Of the total export turnover, including crude oil, of exporters through various ports in Ho Chi Minh City during the four month period, the foreign invested sector was able to maintain its growth momentum, recording an increase of 31.2% to approximately US$8.7 billion in total export turnover of US$13.1 billion. This was followed by the non-state economic sector at US$3.6 billion throughout the same period, while the state economic sector suffered falls of 24% to a mere US$812.7 million.
Regarding the five groups of goods which were exported through the southern metropolis’ ports during the reviewed period, excluding crude oil, only agricultural products such as rice and coffee, along with industrial goods like computers, electronic products and components, footwear, machinery, and equipment recorded strong growth rates. Most notably, industrial products accounted for 78.6% of the overall export proportion.
Specifically, computers along with electronic products and components reached over US$5.6 billion in export turnover, representing a 61.1% increase during the same period.
Moreover, approximately 280 thousand tonnes of rice with a value of US$ 348 million, were shipped via ports in the southern city, an increase of 25.5% on-year.
April alone saw the total export turnover of firms exporting goods, including crude oil, via the ports reach approximately US$3.5 billion, a fall of 5.1% from the previous month.
The majority of export products endured a fall throughout April compared to the previous month as a result of the novel coronavirus epidemic negatively affecting the demand of importing countries, leading to delays, extensions, and cancellations of orders, therefore resulting in a sharp decrease in export turnover.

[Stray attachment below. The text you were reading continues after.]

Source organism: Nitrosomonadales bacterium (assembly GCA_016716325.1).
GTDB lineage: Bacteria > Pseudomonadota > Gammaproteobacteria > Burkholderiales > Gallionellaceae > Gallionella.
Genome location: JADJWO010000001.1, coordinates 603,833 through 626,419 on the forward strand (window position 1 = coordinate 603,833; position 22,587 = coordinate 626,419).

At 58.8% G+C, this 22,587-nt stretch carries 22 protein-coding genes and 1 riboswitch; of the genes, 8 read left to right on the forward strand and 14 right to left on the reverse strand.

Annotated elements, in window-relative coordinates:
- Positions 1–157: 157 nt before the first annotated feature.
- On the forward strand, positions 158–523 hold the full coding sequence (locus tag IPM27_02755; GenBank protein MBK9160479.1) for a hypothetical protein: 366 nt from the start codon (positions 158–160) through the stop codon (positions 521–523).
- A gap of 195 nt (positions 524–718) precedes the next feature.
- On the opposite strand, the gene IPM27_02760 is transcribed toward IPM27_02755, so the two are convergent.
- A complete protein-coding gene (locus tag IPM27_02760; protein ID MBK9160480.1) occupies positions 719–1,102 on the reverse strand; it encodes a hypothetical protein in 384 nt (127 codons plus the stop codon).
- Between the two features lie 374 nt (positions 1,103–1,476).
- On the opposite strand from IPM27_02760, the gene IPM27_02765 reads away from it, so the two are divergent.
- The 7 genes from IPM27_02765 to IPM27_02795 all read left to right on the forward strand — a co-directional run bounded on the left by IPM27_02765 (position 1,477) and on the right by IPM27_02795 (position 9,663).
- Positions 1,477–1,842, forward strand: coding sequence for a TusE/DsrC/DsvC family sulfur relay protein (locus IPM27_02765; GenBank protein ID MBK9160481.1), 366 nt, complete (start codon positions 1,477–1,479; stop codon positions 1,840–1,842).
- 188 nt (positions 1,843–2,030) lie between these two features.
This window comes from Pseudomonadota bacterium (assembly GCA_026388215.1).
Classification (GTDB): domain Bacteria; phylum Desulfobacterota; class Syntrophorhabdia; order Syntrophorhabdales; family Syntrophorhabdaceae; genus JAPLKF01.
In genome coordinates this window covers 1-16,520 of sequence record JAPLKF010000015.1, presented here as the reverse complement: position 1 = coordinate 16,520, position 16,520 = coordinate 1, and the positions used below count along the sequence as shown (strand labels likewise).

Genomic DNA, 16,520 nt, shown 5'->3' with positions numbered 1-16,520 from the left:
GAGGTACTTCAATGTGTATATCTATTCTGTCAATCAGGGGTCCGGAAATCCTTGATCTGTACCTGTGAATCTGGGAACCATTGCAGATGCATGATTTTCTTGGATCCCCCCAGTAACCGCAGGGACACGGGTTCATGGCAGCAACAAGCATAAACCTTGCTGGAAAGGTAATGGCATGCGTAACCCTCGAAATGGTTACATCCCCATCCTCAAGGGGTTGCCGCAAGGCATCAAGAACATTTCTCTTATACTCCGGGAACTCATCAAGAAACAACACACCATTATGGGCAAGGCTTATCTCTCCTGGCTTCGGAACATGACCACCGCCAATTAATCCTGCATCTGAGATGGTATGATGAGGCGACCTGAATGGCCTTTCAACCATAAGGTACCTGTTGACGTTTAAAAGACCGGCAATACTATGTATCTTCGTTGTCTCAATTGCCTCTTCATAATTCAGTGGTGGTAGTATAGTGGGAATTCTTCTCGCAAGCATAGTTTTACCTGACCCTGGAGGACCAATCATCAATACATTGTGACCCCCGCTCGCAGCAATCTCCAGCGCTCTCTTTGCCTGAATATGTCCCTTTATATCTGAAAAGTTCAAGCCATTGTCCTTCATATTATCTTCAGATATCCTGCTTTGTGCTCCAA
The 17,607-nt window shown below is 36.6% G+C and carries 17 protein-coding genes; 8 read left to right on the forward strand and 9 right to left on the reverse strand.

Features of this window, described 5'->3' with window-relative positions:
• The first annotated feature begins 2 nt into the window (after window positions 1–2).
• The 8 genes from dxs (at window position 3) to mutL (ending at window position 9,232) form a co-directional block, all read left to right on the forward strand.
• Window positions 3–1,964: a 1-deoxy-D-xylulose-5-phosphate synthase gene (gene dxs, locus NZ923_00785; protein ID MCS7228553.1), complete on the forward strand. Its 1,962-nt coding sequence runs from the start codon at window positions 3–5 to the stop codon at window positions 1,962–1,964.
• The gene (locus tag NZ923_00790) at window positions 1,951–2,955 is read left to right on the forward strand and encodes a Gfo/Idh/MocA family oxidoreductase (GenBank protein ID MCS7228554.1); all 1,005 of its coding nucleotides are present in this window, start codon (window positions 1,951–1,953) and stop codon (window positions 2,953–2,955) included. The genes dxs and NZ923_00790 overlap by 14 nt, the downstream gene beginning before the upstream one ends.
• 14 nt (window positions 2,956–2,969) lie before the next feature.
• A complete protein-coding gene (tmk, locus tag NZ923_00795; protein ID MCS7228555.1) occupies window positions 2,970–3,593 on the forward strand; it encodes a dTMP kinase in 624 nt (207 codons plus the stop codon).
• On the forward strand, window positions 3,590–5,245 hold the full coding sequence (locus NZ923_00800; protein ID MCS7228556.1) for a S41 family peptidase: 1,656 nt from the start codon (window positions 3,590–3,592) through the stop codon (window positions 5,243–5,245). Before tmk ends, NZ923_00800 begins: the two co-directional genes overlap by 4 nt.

Despite these challenges, some export items were still able to maintain growth over the previous month, such as fruit and vegetable, up by 9.9%, coffee, which enjoyed a rise of 6.3%, cashews, an increase of nearly 5%, and seafood products, up 3.2%.
Regarding imports, the foreign-invested economic sector continued to record the majority of the total four-month import turnover of US$13.8 billion, an annual increase of 10.8%, while the import of the state economic and non-economic sectors dropped off.
The state economic sector was only able to reach approximately US$348 million, a fall of 28.6%, while the non-state economic sector recorded roughly US$6 billion, down 4.5%. In contrast, the foreign-invested economic sector reached US$7.5 billion, representing a rise of 30.7%.
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